Valerie Sayers Northwestern University Press, 2013 Library of Congress PS3569.A94D8 2013 | Dewey Decimal 813.54
Mary Faith Rapple is smart, pretty in a rangy, gray-eyed sort of way—and very definitely pregnant. Not an unusual occurrence in the sleepy town of Due East, South Carolina. But when Mary faith announces that she will have a virgin birth and her father, Jesse Rapple, owner of the Plaid King filling station, vows to uncover the truth, the sparks begin to fly. Spirited, evocative, and utterly delightful, this brilliant novel by Valerie Sayers explores the love and loneliness, the hopes and fears, the unspoken yearnings of the human heart. Due East is a sweet and tender novel. Like Carson McCullers and Flannery O’Connor, Sayers writers with compassion of lonely characters whose lives are slightly off center, and her best scenes have a fine sense, sharp edge of irony. Her chosen territory is the human heart.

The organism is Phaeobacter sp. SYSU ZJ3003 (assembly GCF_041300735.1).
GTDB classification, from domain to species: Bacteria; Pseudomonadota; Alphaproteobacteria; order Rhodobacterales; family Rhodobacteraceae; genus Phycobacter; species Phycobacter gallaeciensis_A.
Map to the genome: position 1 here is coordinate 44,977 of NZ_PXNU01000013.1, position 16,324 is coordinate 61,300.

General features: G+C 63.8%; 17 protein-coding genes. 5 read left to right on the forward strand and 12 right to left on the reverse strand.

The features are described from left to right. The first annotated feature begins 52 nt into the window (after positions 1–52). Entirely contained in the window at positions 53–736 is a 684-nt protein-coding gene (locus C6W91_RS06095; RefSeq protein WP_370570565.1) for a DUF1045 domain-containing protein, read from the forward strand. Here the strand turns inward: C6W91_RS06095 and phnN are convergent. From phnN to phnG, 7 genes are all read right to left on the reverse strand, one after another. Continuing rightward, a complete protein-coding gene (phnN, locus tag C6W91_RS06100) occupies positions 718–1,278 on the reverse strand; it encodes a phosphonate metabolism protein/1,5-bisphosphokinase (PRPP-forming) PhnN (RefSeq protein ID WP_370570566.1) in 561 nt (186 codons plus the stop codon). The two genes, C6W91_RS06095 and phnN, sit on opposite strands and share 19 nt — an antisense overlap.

How I Got Him Back: A Novel
Valerie Sayers Northwestern University Press, 2013 Library of Congress PS3569.A94H69 2013 | Dewey Decimal 813.54
Mary Faith Rapple wonders when her lover will stop making promise he can’t keep—and leave his wife at last. But Mary Faith isn’t the only woman in town with man troubles, for everyone has someone they want, someone they can’t have, and someone they want to forget. Sayers has a gift for voice and the honest, gritty commentary about human behavior. This book offers her own version of the humor that Southern writers from Eudora Welty to Flannery O’Connor to Reynolds Price use so tellingly. Sayers’ novel is a skillful and well-crafted book which should appeal to readers of intelligent fiction.
The Powers: A Novel
Valerie Sayers Northwestern University Press, 2015 Library of Congress PS3569.A94P69 2013 | Dewey Decimal 813.54
1941 is a year of drama and spectacle for Americans. Joe DiMaggio’s record-breaking hitting streak enlivens the summer, and winter begins with the shock and horror of the Japanese attack on Pearl Harbor. The news from Europe is bleak, especially for the Jewish population. Joltin’ Joe, possessing a sweet swing and range in center, also has another gift: he can see the future. And he sees dark times ahead.